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Donald R. Hicke
The next best thing to using a fresh, new roll of tape for recording that important concert or other one of-a-kind performances is to bulk erase an old reel of tape. This is especially important if the erase head on your recorder is not very efficient, or if you use high-output tape, which is difficult to erase. Otherwise, the previously recorded material may be audible during the more quiet passages of the new recording.
A bulk tape eraser consists of a coil of wire wound around a laminated iron frame open on one side. When the coil is connected to an a.c. source and held near a reel of tape, the magnetic circuit is completed through the iron oxide coating on the tape, effectively erasing any recorded material. Commercial tape erasers use a specially-designed coil, but you can make your own eraser using almost any old transformer. Good results have been obtained with filament transformers, audio output transformers, and power-supply chokes. All you have to do is take the transformer apart and rearrange the core pieces. The accompanying pictures will show you how.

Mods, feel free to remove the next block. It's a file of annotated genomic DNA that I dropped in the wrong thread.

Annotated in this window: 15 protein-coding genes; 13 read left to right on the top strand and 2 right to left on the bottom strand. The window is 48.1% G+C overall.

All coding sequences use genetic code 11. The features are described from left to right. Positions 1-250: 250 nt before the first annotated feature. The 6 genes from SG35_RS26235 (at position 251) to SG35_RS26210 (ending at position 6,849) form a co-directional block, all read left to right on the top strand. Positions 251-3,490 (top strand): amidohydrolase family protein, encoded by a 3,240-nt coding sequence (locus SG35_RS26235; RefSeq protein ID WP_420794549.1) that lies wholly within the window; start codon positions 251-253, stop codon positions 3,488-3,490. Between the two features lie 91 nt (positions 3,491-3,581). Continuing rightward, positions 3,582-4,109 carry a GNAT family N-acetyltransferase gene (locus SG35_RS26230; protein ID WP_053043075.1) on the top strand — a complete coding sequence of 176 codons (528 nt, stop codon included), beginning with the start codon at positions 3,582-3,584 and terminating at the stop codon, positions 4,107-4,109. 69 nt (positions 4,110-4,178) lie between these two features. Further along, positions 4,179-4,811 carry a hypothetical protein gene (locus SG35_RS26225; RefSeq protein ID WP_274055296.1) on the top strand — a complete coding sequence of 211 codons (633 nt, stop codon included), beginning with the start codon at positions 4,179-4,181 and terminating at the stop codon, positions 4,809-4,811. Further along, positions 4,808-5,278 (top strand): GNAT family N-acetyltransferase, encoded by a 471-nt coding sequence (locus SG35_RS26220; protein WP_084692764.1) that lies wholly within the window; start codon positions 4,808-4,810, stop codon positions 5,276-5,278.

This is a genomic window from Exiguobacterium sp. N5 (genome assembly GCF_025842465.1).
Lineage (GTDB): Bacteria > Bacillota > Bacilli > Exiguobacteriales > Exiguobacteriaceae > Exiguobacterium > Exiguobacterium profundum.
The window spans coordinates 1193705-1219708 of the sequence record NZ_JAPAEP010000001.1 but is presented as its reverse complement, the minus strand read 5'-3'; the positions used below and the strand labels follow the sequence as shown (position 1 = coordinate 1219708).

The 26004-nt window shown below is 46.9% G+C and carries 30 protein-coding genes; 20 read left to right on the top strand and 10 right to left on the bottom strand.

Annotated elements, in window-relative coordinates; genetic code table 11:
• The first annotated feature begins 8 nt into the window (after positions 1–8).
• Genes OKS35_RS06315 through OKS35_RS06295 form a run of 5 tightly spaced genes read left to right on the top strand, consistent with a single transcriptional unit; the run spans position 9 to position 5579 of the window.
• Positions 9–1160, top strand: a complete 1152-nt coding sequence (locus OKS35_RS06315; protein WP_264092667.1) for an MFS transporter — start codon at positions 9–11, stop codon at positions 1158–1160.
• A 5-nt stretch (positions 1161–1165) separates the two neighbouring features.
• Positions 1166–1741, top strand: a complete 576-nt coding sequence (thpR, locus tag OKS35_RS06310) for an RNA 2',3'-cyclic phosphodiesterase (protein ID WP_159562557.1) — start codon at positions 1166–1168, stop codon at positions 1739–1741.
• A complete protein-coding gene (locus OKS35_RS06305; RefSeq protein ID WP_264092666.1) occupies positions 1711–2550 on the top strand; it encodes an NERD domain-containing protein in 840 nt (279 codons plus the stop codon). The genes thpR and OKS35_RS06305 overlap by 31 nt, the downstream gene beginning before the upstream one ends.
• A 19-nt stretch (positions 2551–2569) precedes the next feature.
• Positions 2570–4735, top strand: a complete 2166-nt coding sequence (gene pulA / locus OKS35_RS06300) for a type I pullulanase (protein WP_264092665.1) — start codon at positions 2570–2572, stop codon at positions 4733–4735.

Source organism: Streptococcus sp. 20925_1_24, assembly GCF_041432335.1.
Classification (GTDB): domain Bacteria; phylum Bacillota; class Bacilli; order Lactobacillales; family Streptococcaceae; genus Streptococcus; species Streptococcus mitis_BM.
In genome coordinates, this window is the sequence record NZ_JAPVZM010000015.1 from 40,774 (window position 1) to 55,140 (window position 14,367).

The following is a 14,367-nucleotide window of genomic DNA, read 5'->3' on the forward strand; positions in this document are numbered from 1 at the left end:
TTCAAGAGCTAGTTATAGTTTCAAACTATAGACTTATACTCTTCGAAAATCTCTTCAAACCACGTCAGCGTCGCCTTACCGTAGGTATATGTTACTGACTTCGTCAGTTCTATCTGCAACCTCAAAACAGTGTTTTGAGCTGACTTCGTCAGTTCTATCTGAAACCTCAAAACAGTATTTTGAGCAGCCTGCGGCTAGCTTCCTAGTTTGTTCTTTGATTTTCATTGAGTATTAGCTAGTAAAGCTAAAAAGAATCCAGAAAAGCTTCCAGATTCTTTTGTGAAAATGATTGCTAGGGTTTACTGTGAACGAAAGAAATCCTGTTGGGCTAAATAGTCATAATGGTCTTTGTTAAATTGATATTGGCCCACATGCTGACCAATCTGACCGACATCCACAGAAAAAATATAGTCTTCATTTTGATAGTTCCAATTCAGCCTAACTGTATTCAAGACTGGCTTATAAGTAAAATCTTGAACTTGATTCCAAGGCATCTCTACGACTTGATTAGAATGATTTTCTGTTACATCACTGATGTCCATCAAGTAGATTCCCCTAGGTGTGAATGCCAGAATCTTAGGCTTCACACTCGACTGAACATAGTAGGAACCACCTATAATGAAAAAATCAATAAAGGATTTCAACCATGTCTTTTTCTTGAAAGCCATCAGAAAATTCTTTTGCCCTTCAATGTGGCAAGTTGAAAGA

To use the eraser, hold it directly against the reel of tape and turn on the power. I used a push-push switch in this version, but this is only a convenience item. You will hear and feel the tape vibrate at 60 Hz. Move the eraser all around the reel, then repeat on the other side. Slowly move the eraser several feet away from the tape before turning off the power.
Fig. 1--This transformer was salvaged from a vacuum-tube amplifier. Pry up and straighten the four tabs, and remove the frame. Pull out the wooden wedge(s), and remove the core pieces by prying them apart with a sturdy pocket knife. Do not cut into the core winding!
Fig. 2--Reassemble the E shaped pieces, facing them all the same way. Discard the I-shaped pieces. Clip off and discard any extra-length tabs on the two outside core pieces.
Fig. 3--Reinsert the wedge(s), and clip off all wires except the primaries (plate-to plate for an audio output transformer).
Fig. 4--Pass the a.c. connection cord through a rubber strain-relief grommet and then through a hole in a suitable box. Connect the a.c. cord to the coil, making certain each connection is well taped and the whole is well insulated.
Locate the grommet, and mount the coil. Cover the bottom of the box with cardboard. Fasten a handle with screws, and paint the box.
(adapted from Audio magazine, Jan. 1971)
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